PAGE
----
A thoughtful look at a long-ago era when America seemed egalitarian and prosperous.

Pub Date: July 14, 2020

ISBN: 978-1-9821-0270-8

Page Count: 336

Publisher: Scribner

Review Posted Online: March 28, 2020

Kirkus Reviews Issue: April 15, 2020

Awards & Accolades

Likes

  • Readers Vote
  • 16


Our Verdict

  • Our Verdict
  • GET IT


  • Kirkus Reviews'
    Best Books Of 2017


  • New York Times Bestseller


  • IndieBound Bestseller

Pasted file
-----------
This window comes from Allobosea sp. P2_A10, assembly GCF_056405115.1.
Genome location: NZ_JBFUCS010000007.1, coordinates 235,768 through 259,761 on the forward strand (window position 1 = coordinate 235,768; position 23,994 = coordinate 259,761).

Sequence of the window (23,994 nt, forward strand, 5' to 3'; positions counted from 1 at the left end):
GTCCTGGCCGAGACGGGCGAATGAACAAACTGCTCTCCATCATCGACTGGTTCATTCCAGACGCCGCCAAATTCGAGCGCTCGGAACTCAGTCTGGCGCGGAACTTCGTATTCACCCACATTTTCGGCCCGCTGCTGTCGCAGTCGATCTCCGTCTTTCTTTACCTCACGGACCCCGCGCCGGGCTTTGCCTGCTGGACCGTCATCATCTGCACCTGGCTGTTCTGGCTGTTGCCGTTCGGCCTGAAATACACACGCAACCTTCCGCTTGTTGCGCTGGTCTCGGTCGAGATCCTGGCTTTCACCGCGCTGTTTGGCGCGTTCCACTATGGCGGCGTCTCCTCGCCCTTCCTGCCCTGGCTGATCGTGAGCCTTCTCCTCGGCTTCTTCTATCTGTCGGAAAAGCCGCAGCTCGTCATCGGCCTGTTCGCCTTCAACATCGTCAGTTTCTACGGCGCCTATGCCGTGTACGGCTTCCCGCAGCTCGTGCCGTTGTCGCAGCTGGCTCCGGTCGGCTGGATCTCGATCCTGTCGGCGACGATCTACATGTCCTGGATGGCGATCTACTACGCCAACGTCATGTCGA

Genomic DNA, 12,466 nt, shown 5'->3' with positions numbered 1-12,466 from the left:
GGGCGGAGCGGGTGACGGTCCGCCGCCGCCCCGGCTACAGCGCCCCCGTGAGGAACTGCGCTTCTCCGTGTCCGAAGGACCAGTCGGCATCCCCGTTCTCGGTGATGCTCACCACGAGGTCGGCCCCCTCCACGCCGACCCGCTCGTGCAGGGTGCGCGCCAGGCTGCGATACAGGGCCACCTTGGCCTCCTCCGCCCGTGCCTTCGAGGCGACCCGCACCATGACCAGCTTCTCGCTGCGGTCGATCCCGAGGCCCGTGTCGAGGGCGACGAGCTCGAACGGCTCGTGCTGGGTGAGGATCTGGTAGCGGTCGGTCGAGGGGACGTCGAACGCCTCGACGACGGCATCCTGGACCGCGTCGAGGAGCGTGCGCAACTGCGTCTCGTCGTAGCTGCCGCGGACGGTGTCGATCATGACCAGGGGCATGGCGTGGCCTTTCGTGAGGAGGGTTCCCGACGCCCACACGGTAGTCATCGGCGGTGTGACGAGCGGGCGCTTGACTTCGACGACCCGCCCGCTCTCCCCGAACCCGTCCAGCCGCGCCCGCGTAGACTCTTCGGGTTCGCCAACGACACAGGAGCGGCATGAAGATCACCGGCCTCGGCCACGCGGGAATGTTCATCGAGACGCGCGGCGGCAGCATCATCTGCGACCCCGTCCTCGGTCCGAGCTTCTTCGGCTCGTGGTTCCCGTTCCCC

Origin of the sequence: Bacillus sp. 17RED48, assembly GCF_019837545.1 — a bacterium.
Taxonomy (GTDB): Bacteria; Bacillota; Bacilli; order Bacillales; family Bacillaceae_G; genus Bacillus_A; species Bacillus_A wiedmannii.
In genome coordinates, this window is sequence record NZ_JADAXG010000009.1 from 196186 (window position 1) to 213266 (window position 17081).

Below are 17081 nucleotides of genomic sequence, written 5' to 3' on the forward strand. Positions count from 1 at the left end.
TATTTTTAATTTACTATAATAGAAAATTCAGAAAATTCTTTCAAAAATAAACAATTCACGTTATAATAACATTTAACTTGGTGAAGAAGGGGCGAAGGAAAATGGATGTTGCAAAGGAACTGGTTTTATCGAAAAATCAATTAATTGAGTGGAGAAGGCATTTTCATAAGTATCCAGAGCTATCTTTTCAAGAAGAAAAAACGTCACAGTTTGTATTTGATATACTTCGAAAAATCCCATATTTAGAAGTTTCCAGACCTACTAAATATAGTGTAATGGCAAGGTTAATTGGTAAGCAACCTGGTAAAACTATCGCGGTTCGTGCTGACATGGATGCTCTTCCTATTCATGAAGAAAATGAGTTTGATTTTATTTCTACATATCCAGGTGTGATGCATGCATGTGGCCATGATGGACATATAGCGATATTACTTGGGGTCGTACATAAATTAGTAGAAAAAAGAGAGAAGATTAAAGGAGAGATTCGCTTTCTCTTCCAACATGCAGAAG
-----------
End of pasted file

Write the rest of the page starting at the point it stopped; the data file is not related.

• National Book Award Finalist

KILLERS OF THE FLOWER MOON

THE OSAGE MURDERS AND THE BIRTH OF THE FBI

Dogged original research and superb narrative skills come together in this gripping account of pitiless evil.

Awards & Accolades

Likes

  • Readers Vote
  • 16


Our Verdict

  • Our Verdict
  • GET IT


  • Kirkus Reviews'
    Best Books Of 2017


  • New York Times Bestseller


  • IndieBound Bestseller


  • National Book Award Finalist

Greed, depravity, and serial murder in 1920s Oklahoma.